25.0 (0.0–50.0)

Phe-free amino acid supplement administration

    

 Adherence to supplements

0.0 (0.0–12.5)

6.3 (0.0–25.0)

16.7 (0.0–33.3)

0.0 (0.0–25.0)

 Management of supplements

-

-

-

0.0 (0.0–25.0)

 Practical impact of supplements

0.0 (0.0–25.0)

12.5 (0.0–25.0)

18.8 (6.3–37.5)

8.3 (0.0–33.3)

 Guilt if poor adherence to supplements

37.5 (0.0–75.0)

25.0 (25.0–75.0)

50.0 (25.0–75.0)

50.0 (25.0–75.0)

 Relationships within family because of supplements

0.0 (0.0–0.0)

0.0 (0.0–25.0)

0.0 (0.0–25.0)

0.0 (0.0–25.0)

 Taste – supplements

50.0 (0.0–50.0)

50.0 (25.0–50.0)

50.0 (25.0–50.0)

-

Dietary protein restriction

    

 Food temptations

25.0 (0.0–50.0)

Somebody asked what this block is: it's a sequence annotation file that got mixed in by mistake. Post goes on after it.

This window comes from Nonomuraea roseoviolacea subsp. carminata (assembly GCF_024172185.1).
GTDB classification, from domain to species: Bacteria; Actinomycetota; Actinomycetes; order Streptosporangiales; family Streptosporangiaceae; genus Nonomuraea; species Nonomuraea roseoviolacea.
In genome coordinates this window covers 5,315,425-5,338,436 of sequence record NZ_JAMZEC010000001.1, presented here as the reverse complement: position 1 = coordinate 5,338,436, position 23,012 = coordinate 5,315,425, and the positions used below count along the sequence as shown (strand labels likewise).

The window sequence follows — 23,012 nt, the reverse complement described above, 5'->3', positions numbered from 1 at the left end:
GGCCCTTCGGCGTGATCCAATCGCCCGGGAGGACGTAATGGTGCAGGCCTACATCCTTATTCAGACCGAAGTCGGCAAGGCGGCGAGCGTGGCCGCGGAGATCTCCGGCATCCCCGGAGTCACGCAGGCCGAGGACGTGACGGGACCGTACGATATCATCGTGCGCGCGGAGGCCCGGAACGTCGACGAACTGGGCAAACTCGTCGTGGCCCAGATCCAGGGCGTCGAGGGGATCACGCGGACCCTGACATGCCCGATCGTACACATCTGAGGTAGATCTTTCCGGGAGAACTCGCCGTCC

25.0 (0.0–50.0)

37.5 (12.5–50.0)

-

 Adherence to dietary protein restriction

0.0 (0.0–12.5)

8.3 (0.0–18.8)

18.8 (0.0–31.3)

0.0 (0.0–25.0)

 Management of dietary protein restriction

-

-

-

20.8 (5.0–37.5)

 Social impact of dietary protein restriction

15.0 (5.0–30.0)

5.0 (0.0–20.0)

12.5 (4.2–25.0)

-

 Practical impact of dietary protein restriction

-

28.6 (14.3–32.1)

35.0 (20.8–50.0)

28.6 (14.3–46.4)

 Overall impact of dietary protein restriction

-

17.8 (9.1–25.0)

25.0 (11.5–37.5)

-

 Taste – specialty low protein food

25.0 (0.0–25.0)

25.0 (0.0–37.5)

25.0 (25.0–50.0)

-

Food enjoyment

0.0 (0.0–25.0)

0.0 (0.0–25.0)

25.0 (0.0–50.0)

25.0 (0.0–25.0)

 Guilt if dietary protein restriction not followed

50.0 (0.0–100.0)

50.0 (25.0–75.0)

50.0 (25.0–75.0)

50.0 (25.0–75.0)

 Overall difficulty following dietary protein restriction

0.0 (0.0–25.0)

0.0 (0.0–25.0)

25.0 (0.0–50.0)

-

Note: lower PKU-QOL scores represent more positive outcome; 0 (no impact/no symptom) and 100 (extremely severe impact/very frequent symptom)

aFemale patients only, n = 66